All posts by alexh

Workflow for converting mini DV tapes in Linux

I had a ton of home videos on miniDV tapes that I wanted to have available on my media PC, so I set up a few scripts to make this happen.

With the magic of inotify, it made the process fairly straightforward.

The first step is to start the inotify watch:

#!/bin/sh
#
# 
set -u
set -e
set -o noclobber

while true
do
	FILENAME=`inotifywait -r . -e close_write --format %f 2> /dev/null`
	echo $FILENAME

	if [[ "$FILENAME" = *.dv ]]
	then
		nice -20 ffmpeg -i $FILENAME -target ntsc-dvd completed/$FILENAME.vob
		rm $FILENAME
	fi
done

Then, start the file transfer:

dvgrab -f raw -autosplit -size 0 -showstatus -t -rewind

With short clips, the files are occasionally missed because ffmpeg is still running, so a final pass takes care of the missed files:

for i in *.dv; do ffmpeg -i $i -target ntsc-dvd completed/$i.vob && rm $i; done

Great tool: passwordstore

I’m loving the passwordstore tool.

I’m slowly converting all of my passwords over to it. The clipboard integration is great as I don’t ever have to actually see my passwords any more.

The Firefox integration is great, and apparently there is Chrome support as well, although I don’t have that working yet.

However, the killer feature IMO is how it uses GPG and git for the backend. This makes it easy for me to tie it into my existing backup system.

I spent a bunch of time doing something like pass show twitter.com | qrencode -o - | display - and passing that to a barcode scanning app on my phone, only to find out there is a proper Android app.

A future TODO: figure out how to sign and decrypt with multiple keys. This would be an excellent tool for a group that wanted to distribute regularly changing passwords. I’m thinking that you would use git submodules to have a central repo for common passwords, and the main repo for your personal passwords. If your login fails, the first thing to do would be a pass git submodule update --remote --merge in case you’re out of date.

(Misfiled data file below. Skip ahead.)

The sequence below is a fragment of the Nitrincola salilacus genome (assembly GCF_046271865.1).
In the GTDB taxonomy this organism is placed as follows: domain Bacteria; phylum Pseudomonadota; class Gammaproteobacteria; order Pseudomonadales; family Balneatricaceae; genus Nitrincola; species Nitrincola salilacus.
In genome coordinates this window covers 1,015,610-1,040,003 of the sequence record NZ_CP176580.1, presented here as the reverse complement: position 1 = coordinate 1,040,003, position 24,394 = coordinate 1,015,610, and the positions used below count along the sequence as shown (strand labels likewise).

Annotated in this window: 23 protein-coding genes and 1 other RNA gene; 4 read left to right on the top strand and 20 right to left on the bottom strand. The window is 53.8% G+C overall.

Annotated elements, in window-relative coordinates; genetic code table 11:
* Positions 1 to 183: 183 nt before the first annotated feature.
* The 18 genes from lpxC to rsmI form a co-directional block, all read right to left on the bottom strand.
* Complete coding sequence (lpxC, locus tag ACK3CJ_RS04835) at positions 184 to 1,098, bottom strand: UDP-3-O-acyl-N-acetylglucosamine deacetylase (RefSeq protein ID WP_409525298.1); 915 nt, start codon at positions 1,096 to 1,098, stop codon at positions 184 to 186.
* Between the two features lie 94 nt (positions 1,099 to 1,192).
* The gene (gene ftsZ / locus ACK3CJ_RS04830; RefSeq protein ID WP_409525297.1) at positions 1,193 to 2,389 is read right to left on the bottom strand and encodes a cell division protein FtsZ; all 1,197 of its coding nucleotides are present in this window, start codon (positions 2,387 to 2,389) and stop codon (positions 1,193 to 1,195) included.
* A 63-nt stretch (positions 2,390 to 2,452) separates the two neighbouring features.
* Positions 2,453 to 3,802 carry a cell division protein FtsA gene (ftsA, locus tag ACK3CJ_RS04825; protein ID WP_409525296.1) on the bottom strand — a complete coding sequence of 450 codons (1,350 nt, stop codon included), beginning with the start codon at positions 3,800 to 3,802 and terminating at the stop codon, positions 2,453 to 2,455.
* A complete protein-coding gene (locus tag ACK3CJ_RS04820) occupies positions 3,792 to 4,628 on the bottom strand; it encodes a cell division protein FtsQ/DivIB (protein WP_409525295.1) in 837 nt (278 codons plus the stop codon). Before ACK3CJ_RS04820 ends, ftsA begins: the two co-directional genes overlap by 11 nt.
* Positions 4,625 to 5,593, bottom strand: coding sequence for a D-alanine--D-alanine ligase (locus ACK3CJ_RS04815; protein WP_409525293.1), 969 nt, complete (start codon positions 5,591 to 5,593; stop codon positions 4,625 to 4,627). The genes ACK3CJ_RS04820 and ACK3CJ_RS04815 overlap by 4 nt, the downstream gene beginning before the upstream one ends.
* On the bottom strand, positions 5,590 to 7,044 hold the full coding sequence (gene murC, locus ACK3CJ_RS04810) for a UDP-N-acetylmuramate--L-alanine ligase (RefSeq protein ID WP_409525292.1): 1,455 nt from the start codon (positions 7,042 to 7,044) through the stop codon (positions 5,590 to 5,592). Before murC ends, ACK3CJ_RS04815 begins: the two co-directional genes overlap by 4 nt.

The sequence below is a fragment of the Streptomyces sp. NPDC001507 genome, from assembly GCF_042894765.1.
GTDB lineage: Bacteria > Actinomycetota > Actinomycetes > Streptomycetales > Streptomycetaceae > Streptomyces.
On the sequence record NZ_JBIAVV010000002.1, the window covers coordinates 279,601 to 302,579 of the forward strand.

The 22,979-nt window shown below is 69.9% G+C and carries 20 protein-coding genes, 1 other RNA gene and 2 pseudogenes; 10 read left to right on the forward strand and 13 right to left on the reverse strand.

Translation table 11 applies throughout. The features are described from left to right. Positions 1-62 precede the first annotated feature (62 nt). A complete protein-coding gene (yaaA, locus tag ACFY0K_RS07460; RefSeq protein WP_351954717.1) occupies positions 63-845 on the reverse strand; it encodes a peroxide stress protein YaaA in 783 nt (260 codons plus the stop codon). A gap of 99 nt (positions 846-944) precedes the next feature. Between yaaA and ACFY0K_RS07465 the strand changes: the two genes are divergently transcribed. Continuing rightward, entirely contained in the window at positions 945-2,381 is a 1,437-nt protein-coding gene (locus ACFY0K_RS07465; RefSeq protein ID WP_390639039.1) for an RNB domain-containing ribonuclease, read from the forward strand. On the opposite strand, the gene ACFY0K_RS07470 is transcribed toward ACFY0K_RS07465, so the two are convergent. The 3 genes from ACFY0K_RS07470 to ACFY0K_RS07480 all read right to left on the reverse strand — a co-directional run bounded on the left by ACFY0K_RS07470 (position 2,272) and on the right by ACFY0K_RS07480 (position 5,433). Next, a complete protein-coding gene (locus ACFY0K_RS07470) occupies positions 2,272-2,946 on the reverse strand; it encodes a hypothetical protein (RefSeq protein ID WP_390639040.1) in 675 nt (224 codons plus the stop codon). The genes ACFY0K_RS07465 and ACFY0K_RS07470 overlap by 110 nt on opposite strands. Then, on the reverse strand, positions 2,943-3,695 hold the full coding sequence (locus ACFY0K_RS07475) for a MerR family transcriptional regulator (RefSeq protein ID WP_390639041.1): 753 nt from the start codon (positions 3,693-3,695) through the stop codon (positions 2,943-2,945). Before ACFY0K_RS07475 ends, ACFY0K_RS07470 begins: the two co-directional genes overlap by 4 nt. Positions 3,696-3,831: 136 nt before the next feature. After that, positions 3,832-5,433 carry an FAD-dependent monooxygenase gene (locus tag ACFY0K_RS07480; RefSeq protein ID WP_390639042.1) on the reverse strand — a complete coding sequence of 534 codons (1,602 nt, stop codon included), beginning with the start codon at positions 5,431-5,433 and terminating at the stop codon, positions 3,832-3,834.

Latest project: What’s On

What’s On is a project to track songs played by radio stations around North America. It was mostly an excuse to learn how Amazon SimpleDB works.

The project source is available for download.

It comes in two parts:

  • Airplay scraper
  • Django interface

Many radio stations use a common format to list their songs played, with a history of about 12 hours. My scraper runs every 4 hours to get the latest songs, and stores them in Amazon’s SimpleDB.

Every night, new data in SimpleDB is converted to JSON and imported into the project’s Django database.

Right now, there are only about 30 stations available, and the current design with the SimpleDB architecture limits me to 500. After that, a database redesign would be needed.

It’s pretty basic right now, a few features I’d like to add are:

  • Searching
  • Infinite scrolling
  • Weekly/monthly popularity

Eventually, with enough data, I’ll be able to do some other statistics. Tracking the spread of a newly played song would be fun. Right now, there’s too many ‘new’ songs that are just not in the regular rotations.

Hacking a broken Kobo Wifi

Some notes on hacking a Kobo Wifi with a broken screen:

  • Taking the case apart is difficult. A cell-phone repair kit probably would have made things easier.
  • There is a serial port available, so I soldered a header on and connected with a USB serial breakout board from Sparkfun. 115200, 8N1.
  • There was not enough working screen to set the wifi password without a lot of trial and error. Fortunately I had enough screen to scan for networks and select my AP. With the serial console I was able to hardcode the password inĀ /usr/local/Kobo/configure_wpa_network.sh.
  • This file persists across boots.
  • I enabled telnet and ftp by following these Kobo Wifi hacking instructions, but editing them directly on the filesystem over the serial console instead of creating a Koboroot.tgz
  • I noticed that wget is on the default root filesystem, which seems like an easier way of doing things.
  • Debian Wheezy ARMEL packages run on the N647 and N647B models.
  • The i2c buses don’t seem to work with the standard Linux I2C tools like i2cdetect, etc.

Here is a dump of the serial console from an N647B model.